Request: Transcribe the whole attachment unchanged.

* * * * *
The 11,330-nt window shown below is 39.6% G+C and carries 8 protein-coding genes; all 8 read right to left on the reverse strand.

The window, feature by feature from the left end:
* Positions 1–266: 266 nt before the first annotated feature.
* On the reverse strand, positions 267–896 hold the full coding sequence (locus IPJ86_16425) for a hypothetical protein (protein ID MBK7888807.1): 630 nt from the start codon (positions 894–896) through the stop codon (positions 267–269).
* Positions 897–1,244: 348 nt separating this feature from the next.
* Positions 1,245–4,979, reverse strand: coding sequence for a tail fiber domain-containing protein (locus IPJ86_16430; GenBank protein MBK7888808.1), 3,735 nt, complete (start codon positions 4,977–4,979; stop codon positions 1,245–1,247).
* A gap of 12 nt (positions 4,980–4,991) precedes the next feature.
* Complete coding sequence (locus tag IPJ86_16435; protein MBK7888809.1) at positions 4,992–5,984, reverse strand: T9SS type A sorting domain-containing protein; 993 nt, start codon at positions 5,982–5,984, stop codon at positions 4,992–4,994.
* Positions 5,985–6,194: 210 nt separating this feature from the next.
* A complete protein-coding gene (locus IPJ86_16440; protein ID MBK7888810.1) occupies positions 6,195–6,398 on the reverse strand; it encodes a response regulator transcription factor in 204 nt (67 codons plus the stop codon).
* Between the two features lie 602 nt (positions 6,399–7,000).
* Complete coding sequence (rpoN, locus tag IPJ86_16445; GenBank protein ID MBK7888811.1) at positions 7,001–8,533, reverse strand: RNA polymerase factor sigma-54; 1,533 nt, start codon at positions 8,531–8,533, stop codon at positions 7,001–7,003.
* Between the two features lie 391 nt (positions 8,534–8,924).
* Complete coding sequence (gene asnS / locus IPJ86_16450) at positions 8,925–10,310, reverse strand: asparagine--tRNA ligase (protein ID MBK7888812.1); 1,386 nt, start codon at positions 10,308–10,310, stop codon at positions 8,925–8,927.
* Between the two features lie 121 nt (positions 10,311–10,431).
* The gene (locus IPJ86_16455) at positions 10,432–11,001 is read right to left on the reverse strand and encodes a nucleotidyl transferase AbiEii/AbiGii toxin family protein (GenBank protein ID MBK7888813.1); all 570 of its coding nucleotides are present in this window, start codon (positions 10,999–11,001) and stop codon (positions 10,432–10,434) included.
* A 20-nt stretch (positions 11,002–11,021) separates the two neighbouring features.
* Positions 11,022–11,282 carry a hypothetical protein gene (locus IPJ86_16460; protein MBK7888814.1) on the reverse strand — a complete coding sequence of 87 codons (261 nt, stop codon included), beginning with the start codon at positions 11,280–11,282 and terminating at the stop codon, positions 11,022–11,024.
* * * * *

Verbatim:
The 11,330-nt window shown below is 39.6% G+C and carries 8 protein-coding genes; all 8 read right to left on the reverse strand.

The window, feature by feature from the left end:
* Positions 1–266: 266 nt before the first annotated feature.
* On the reverse strand, positions 267–896 hold the full coding sequence (locus IPJ86_16425) for a hypothetical protein (protein ID MBK7888807.1): 630 nt from the start codon (positions 894–896) through the stop codon (positions 267–269).
* Positions 897–1,244: 348 nt separating this feature from the next.
* Positions 1,245–4,979, reverse strand: coding sequence for a tail fiber domain-containing protein (locus IPJ86_16430; GenBank protein MBK7888808.1), 3,735 nt, complete (start codon positions 4,977–4,979; stop codon positions 1,245–1,247).
* A gap of 12 nt (positions 4,980–4,991) precedes the next feature.
* Complete coding sequence (locus tag IPJ86_16435; protein MBK7888809.1) at positions 4,992–5,984, reverse strand: T9SS type A sorting domain-containing protein; 993 nt, start codon at positions 5,982–5,984, stop codon at positions 4,992–4,994.
* Positions 5,985–6,194: 210 nt separating this feature from the next.
* A complete protein-coding gene (locus IPJ86_16440; protein ID MBK7888810.1) occupies positions 6,195–6,398 on the reverse strand; it encodes a response regulator transcription factor in 204 nt (67 codons plus the stop codon).
* Between the two features lie 602 nt (positions 6,399–7,000).
* Complete coding sequence (rpoN, locus tag IPJ86_16445; GenBank protein ID MBK7888811.1) at positions 7,001–8,533, reverse strand: RNA polymerase factor sigma-54; 1,533 nt, start codon at positions 8,531–8,533, stop codon at positions 7,001–7,003.
* Between the two features lie 391 nt (positions 8,534–8,924).
* Complete coding sequence (gene asnS / locus IPJ86_16450) at positions 8,925–10,310, reverse strand: asparagine--tRNA ligase (protein ID MBK7888812.1); 1,386 nt, start codon at positions 10,308–10,310, stop codon at positions 8,925–8,927.
* Between the two features lie 121 nt (positions 10,311–10,431).
* The gene (locus IPJ86_16455) at positions 10,432–11,001 is read right to left on the reverse strand and encodes a nucleotidyl transferase AbiEii/AbiGii toxin family protein (GenBank protein ID MBK7888813.1); all 570 of its coding nucleotides are present in this window, start codon (positions 10,999–11,001) and stop codon (positions 10,432–10,434) included.
* A 20-nt stretch (positions 11,002–11,021) separates the two neighbouring features.
* Positions 11,022–11,282 carry a hypothetical protein gene (locus IPJ86_16460; protein MBK7888814.1) on the reverse strand — a complete coding sequence of 87 codons (261 nt, stop codon included), beginning with the start codon at positions 11,280–11,282 and terminating at the stop codon, positions 11,022–11,024.